Fender has soft-launched a Special Edition series of guitars aimed at players looking for the distinct tone of old growth timber, while enjoying the benefits of modern features and hardware. The company has secured a limited amount of reclaimed wood from obscure locations in the US for an interesting take on its iconic Stratocaster and Telecaster guitars. The redwood model is made using wood from the 1930s, and the pine models timber dates back to 1868 … and you don’t get much more vintage than that.
“I really like the history of the structures we take down,” says Watson, who has a degree in agribusiness from MTSU. “Whenever we sell a product, the customer gets a picture of the barn where the wood came from, so they get a little bit of the history.”
The Canadian Exporter Breaks in Half 1921 Copyright Columbia River Maritime Museum
Some of the most intriguing lumber we have in stock was never used in construction, and yet still considered salvage timbers. These beams are believed to have been loaded onto a Canadian ship in 1921 that wrecked off the Pacific Coast.
In early 2010 as a beach near the wreck eroded, the shipwreck became exposed and the cargo began washing ashore. The Canadian Exporter was carrying 3 million board feet of lumber plus 200 tons of other cargo, heading from Vancouver, British Columbia to Portland, Oregon and then on to Asia, according to a story in the Seattle Times. Some of the timbers that Crossroads and our sister company, Pacific Northwest Timbers now have in inventory were found by locals and hauled ashore with a tow truck, a few others were discovered just beneath the waters’ surface by a local oyster fisherman.
Timber Cargo of the Canadian Exporter Now at Crossroads Lumber and PNT
elpis&wood crafts unique furniture and decor from one-of-a-kind reclaimed wood pieces. Some people “see” objects in the natural patterns, cuts and knots formed in each piece. At elpis&wood, we see ourselves. We see our community. We see a world where what seems useless and discarded can be brought to life again with impeccable craftsmanship and intentionality.
Apartment Therapy has a lovely little article on this repurposed interior. Here is a little taste.
These Nordic Chic shots, with raw, repurposed wood and timbers, smooth white plastered walls and creamy, neutral cups, bowls and plates – DON’T FORGET THE FUR! – speak to some deep bone in my body. I can feel the roaring fire that makes these cool interiors warm and the smell of a hot cooked meal wafting in from the other room.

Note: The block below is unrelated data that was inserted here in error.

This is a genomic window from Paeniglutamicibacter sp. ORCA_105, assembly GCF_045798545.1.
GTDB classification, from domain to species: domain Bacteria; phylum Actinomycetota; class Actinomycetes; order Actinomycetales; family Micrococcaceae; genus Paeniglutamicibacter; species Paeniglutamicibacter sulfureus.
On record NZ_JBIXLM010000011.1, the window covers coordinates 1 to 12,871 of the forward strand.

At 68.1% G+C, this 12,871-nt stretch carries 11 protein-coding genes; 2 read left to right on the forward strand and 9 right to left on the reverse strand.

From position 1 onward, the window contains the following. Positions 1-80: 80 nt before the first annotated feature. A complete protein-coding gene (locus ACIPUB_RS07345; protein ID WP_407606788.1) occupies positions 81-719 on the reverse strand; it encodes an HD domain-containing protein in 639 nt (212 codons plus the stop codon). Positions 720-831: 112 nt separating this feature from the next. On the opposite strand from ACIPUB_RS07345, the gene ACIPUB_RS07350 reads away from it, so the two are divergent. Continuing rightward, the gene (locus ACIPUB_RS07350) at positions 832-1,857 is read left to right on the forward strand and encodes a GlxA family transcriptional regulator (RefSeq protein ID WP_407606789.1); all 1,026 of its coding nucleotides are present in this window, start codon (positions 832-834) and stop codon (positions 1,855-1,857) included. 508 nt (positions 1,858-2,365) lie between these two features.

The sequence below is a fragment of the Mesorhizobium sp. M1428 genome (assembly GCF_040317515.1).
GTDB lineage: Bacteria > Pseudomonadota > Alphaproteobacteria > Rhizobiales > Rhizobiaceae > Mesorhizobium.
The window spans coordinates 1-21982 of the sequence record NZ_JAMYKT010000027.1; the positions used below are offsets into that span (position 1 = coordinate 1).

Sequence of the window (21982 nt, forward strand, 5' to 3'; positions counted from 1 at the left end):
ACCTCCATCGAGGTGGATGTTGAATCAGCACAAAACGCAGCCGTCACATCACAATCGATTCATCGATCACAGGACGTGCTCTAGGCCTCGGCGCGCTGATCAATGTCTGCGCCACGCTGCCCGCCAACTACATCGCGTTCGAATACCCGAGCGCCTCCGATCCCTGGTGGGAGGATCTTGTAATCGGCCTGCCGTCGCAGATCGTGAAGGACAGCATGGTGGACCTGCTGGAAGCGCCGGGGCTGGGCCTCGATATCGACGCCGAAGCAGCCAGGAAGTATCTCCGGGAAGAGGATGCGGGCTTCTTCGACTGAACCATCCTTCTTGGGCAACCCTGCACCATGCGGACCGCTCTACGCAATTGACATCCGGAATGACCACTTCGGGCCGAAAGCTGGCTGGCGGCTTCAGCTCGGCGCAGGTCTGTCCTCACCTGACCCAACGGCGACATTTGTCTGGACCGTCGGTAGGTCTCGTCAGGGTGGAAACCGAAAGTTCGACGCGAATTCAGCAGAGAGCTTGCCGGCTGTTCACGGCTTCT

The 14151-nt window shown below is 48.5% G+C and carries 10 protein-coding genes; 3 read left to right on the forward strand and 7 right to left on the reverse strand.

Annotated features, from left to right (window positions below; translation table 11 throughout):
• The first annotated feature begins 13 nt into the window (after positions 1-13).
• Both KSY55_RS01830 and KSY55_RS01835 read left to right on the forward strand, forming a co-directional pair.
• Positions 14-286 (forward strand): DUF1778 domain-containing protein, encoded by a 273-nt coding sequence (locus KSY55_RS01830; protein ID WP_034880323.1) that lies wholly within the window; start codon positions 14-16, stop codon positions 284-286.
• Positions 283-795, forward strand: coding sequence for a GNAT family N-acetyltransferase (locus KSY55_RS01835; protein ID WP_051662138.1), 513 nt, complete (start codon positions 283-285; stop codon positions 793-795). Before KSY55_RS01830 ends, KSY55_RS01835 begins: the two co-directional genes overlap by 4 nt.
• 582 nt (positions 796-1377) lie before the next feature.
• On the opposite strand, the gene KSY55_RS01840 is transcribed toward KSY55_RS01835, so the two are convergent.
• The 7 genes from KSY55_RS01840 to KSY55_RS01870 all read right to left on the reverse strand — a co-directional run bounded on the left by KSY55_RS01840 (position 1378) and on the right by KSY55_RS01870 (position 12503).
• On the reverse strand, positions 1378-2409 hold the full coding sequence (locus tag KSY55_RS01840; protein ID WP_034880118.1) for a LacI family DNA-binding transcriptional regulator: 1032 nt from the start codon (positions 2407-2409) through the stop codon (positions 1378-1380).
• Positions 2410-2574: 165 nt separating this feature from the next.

These limited-edition Douglas Fir accent pieces are made entirely from wood beams salvaged from an Ashland, Wisconsin railroad roundhouse built in the 1870s. Hand-shaped and finished by master craftsmen, they are perfect as an end table, nightstand or stool.
Then my inlaws were visiting, which gave me some spare time and access to my father in law to help with a project for the house – a ladder shelf from wood we reclaimed from the demolition of our old garage.
It took three days’ nap times to finish, but it ended up coming out pretty much exactly as I’d hoped. I was limited to the lumber we had available, so the top three shelves are 2″ thick and 8″ deep and the bottom two are 1″ thick and 10″ deep. I had to rip a piece of lumber in half for the side rails.
Rest in peaceful slumber on this platform bed, built with reclaimed douglas fir from old buildings in Los Angeles. This platform bed does away with the need for side tables! Croft House builds modern reclaimed wood furniture out of recycled sustainable materials.
This bed is handmade in Los Angeles with century old reclaimed pine from Columbia University’s campus in New York City.
We were fortunate enough to meet with Marc Mandel of Crossroads Recycled Lumber which is a reclaimed lumber business located on part of the site. The primary source of wood is building deconstruction projects in California and other locations across the US. It was interesting to see the inventory of material and to see the amount of work that is needed to “reclaim” the wood. Nails are a big problem and need to be pulled out with hand tools. A metal detector is used to assist in this process as any residual metal would severely damage saw blades and other milling equipment.
Typically, lumber is processed to order and I now understand why it costs three times as much as regular lumber – it requires a lot of labor and the product is highly desirable. Markets for the reclaimed lumber are national and I was intrigued to hear that some has been used in the new Li Ka Shing Center for Biomedical and Health Sciences building at UC Berkeley. The Crossroads Recycled Lumber website has pictures and information for projects that lumber has been supplied to.